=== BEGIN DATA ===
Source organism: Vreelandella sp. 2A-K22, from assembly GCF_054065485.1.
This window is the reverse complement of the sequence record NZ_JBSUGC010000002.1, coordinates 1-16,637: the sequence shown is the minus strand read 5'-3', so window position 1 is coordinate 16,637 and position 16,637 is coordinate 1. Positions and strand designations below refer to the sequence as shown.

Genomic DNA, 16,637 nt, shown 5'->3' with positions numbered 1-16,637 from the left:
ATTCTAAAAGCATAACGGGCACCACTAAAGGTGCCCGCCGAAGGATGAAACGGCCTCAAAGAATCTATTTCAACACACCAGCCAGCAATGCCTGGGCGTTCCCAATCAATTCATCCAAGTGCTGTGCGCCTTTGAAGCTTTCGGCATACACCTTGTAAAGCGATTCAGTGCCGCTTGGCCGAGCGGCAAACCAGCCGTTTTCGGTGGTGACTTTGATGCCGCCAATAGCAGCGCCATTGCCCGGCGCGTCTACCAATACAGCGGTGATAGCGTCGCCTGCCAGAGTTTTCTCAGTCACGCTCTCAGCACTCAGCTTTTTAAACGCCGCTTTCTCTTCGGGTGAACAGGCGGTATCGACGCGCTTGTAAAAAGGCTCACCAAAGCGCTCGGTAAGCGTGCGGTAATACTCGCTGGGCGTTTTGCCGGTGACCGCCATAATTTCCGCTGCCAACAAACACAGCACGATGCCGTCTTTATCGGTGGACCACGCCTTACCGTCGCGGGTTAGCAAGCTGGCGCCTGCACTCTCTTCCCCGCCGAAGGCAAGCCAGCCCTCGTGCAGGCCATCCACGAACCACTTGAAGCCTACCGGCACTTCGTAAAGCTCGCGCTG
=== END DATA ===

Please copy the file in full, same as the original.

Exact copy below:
Source organism: Vreelandella sp. 2A-K22, from assembly GCF_054065485.1.
This window is the reverse complement of the sequence record NZ_JBSUGC010000002.1, coordinates 1-16,637: the sequence shown is the minus strand read 5'-3', so window position 1 is coordinate 16,637 and position 16,637 is coordinate 1. Positions and strand designations below refer to the sequence as shown.

Genomic DNA, 16,637 nt, shown 5'->3' with positions numbered 1-16,637 from the left:
ATTCTAAAAGCATAACGGGCACCACTAAAGGTGCCCGCCGAAGGATGAAACGGCCTCAAAGAATCTATTTCAACACACCAGCCAGCAATGCCTGGGCGTTCCCAATCAATTCATCCAAGTGCTGTGCGCCTTTGAAGCTTTCGGCATACACCTTGTAAAGCGATTCAGTGCCGCTTGGCCGAGCGGCAAACCAGCCGTTTTCGGTGGTGACTTTGATGCCGCCAATAGCAGCGCCATTGCCCGGCGCGTCTACCAATACAGCGGTGATAGCGTCGCCTGCCAGAGTTTTCTCAGTCACGCTCTCAGCACTCAGCTTTTTAAACGCCGCTTTCTCTTCGGGTGAACAGGCGGTATCGACGCGCTTGTAAAAAGGCTCACCAAAGCGCTCGGTAAGCGTGCGGTAATACTCGCTGGGCGTTTTGCCGGTGACCGCCATAATTTCCGCTGCCAACAAACACAGCACGATGCCGTCTTTATCGGTGGACCACGCCTTACCGTCGCGGGTTAGCAAGCTGGCGCCTGCACTCTCTTCCCCGCCGAAGGCAAGCCAGCCCTCGTGCAGGCCATCCACGAACCACTTGAAGCCTACCGGCACTTCGTAAAGCTCGCGCTG